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Trump May Slow, Not Stop, Transition to Value-based Care

Analysis  |  By Debra Shute  
   November 17, 2016

Despite uncertainty around the GOP's promise to repeal and replace the Affordable Care Act, MACRA and risk-based payment models could remain intact, says one public policy expert.

Just weeks after physicians received a clearer roadmap for implementation of MACRA, the election of Donald J. Trump has potentially thrown in a detour.

With few details available about the President-elect's plans on healthcare reform, Chet Speed, JD, LLM, vice president of public policy for the American Medical Group Association shared some insights into early response to the election among AMGA members.

The following transcript has been lightly edited.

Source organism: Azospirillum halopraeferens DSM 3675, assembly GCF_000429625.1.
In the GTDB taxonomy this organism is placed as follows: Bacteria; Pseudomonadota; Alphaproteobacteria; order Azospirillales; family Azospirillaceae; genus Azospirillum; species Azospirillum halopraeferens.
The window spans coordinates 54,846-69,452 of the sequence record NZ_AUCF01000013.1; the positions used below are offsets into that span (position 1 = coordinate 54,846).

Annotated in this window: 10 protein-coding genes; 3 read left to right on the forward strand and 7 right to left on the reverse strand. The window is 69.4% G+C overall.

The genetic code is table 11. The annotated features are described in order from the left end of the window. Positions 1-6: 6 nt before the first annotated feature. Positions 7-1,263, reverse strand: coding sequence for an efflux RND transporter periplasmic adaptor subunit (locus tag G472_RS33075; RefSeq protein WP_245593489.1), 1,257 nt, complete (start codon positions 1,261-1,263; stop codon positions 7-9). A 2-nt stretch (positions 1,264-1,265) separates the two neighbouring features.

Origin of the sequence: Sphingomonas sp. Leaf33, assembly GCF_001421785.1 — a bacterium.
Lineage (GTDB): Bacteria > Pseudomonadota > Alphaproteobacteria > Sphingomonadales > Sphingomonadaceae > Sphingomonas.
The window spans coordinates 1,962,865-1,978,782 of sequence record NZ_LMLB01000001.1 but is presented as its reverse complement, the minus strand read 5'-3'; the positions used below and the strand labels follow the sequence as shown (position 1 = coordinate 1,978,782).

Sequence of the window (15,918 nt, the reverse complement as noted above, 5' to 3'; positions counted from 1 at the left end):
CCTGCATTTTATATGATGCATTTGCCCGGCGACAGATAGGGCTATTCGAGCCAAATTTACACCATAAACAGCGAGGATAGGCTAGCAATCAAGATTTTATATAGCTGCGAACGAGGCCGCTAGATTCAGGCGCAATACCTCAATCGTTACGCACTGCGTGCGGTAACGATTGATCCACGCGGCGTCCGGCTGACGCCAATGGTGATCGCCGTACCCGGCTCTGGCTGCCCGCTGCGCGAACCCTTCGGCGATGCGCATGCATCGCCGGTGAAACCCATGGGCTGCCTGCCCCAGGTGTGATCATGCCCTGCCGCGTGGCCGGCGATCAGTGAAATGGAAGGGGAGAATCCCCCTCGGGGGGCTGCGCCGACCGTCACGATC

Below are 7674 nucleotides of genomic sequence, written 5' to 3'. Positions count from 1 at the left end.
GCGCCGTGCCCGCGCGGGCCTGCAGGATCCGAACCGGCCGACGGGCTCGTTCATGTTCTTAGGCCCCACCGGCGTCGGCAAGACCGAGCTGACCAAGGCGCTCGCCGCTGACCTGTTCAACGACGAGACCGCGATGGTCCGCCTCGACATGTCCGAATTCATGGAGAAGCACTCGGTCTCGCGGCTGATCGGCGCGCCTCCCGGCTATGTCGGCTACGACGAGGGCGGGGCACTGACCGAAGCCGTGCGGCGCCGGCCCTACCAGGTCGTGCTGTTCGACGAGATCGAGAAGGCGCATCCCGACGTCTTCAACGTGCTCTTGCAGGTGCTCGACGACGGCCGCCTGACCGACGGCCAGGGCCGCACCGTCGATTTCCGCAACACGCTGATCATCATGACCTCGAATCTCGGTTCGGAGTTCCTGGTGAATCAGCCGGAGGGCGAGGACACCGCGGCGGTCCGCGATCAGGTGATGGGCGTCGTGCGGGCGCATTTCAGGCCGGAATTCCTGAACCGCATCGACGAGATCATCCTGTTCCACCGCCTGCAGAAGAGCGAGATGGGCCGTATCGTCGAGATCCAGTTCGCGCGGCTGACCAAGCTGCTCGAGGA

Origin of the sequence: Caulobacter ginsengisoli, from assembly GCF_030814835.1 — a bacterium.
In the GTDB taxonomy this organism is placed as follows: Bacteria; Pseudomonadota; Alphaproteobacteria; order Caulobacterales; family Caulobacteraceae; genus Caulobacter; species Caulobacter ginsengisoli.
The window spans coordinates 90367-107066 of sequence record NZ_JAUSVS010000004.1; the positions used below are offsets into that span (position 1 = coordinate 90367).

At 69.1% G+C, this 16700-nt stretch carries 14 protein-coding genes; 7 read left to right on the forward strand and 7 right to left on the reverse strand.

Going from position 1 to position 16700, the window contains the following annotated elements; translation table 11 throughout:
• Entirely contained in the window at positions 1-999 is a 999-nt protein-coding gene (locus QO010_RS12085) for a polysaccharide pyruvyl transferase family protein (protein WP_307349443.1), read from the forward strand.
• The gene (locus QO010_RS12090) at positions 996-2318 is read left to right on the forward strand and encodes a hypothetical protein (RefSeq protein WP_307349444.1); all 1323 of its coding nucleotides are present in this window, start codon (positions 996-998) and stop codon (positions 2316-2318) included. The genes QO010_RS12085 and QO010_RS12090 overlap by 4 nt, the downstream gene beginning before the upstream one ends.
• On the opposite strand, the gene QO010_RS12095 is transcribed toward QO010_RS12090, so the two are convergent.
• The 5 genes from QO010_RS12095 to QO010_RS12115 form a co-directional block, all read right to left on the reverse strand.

HealthLeaders Media: What have AMGA members been saying so far about the implications of Trump's election?

Chet Speed: Outside of saying, "Can you believe it's happened?" members are beginning to digest how a fairly aggressive healthcare agenda may impact their operations.

Three-fourths of our members have medical groups, hospitals, post-acute facilities, or health plans—and the impact on each is going to be different.

Obamacare Repeal Likely, But Uncertainty Clouds Alternatives

They're doing a lot of thinking right now, and everything is unpredictable. The concrete [fact] is that Trump campaigned on repealing the ACA. The unknown is what the ACA will look like once it's re-litigated in 2017.

HLM: How might the new administration affect the healthcare industry's transition to value—and MACRA in particular?

Speed: Some of the early thinking, especially for smaller practices and community hospitals who haven't really gotten ready for value yet, is that they're going to slow their efforts in terms of integrating with other practices and looking at how they can save money on the hospital side to work under a value budget.

Debra Shute is the Senior Physicians Editor for HealthLeaders Media.

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